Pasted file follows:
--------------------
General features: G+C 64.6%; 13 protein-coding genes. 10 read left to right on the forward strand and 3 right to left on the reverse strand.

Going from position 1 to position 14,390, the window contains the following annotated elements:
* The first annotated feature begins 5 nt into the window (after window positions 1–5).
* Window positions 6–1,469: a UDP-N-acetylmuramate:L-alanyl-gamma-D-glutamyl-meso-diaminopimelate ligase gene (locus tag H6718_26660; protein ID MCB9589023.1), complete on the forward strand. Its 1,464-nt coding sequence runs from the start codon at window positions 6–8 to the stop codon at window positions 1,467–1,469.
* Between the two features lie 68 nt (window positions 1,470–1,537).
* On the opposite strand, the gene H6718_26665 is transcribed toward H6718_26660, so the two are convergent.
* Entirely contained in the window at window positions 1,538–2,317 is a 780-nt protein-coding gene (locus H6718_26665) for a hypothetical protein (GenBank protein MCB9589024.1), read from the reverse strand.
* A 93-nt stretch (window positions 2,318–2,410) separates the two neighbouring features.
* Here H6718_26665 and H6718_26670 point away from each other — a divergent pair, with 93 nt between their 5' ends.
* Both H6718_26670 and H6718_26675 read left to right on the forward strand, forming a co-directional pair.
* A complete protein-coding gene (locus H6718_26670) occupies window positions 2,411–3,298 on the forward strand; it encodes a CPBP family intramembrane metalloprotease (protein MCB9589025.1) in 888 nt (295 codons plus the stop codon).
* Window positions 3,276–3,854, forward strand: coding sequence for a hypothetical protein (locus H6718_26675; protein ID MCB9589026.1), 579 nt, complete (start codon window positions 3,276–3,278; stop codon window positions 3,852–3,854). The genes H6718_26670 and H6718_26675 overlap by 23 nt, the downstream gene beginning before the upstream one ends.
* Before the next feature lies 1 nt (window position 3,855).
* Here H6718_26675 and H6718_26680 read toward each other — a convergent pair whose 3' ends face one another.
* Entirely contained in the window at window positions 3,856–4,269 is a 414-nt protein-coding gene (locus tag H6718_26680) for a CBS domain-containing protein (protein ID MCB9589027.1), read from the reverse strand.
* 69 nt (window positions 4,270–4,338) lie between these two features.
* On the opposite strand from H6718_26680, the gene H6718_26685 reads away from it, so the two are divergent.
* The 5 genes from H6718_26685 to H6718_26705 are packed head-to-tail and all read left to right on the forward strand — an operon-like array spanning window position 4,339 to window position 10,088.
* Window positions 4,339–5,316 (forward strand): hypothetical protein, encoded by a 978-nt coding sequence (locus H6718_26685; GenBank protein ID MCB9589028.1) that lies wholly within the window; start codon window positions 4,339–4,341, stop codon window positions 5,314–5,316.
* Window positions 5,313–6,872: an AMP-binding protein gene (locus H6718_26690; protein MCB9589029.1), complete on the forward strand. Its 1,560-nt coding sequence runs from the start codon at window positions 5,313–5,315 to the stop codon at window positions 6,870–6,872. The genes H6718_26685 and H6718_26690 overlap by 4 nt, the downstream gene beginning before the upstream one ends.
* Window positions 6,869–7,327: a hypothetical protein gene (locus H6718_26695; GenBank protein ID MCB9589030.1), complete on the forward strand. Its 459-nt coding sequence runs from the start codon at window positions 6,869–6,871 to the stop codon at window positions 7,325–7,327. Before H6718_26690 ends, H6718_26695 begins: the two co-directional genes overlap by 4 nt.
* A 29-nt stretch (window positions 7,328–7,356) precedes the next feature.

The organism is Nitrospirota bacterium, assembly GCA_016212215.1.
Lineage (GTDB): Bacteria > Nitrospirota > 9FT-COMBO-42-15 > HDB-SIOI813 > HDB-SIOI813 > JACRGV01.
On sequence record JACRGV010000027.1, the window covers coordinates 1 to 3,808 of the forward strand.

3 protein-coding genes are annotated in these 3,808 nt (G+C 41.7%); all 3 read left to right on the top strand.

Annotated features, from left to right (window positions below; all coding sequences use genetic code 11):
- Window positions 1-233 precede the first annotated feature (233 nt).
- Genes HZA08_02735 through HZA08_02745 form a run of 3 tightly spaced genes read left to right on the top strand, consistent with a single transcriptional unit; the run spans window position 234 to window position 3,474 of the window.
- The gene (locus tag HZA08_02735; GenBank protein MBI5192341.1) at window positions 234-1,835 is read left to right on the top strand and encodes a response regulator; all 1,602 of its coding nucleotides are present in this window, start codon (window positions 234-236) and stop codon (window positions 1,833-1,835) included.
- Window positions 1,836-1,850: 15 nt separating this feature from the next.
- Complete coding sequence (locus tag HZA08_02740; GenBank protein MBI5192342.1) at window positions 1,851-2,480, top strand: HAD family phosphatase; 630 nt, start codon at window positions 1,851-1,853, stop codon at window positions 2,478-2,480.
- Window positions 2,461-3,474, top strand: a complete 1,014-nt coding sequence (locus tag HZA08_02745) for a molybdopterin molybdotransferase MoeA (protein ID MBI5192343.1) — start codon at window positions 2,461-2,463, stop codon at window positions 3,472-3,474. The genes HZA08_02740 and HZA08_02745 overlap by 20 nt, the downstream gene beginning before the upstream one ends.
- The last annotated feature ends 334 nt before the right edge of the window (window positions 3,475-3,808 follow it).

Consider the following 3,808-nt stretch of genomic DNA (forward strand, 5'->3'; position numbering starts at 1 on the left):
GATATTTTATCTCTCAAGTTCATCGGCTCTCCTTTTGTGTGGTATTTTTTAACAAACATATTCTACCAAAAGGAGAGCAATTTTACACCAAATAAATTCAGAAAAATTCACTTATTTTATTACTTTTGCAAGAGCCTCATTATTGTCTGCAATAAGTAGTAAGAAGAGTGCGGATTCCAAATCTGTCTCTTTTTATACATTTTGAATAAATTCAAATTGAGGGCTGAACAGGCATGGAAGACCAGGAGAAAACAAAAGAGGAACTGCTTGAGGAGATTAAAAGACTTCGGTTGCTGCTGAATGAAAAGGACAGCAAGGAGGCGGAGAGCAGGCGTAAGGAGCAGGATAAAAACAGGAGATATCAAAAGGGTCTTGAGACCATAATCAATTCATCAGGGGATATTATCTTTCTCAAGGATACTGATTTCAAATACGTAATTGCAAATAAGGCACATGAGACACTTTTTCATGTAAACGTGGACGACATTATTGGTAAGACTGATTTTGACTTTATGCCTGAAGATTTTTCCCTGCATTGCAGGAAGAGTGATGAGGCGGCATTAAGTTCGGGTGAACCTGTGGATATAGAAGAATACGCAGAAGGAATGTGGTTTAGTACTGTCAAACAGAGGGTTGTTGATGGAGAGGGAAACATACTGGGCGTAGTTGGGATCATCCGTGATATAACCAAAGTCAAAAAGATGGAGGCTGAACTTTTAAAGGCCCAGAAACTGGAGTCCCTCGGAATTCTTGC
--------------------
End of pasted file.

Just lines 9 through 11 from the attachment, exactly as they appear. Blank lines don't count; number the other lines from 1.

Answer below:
* Here H6718_26665 and H6718_26670 point away from each other — a divergent pair, with 93 nt between their 5' ends.
* Both H6718_26670 and H6718_26675 read left to right on the forward strand, forming a co-directional pair.
* A complete protein-coding gene (locus H6718_26670) occupies window positions 2,411–3,298 on the forward strand; it encodes a CPBP family intramembrane metalloprotease (protein MCB9589025.1) in 888 nt (295 codons plus the stop codon).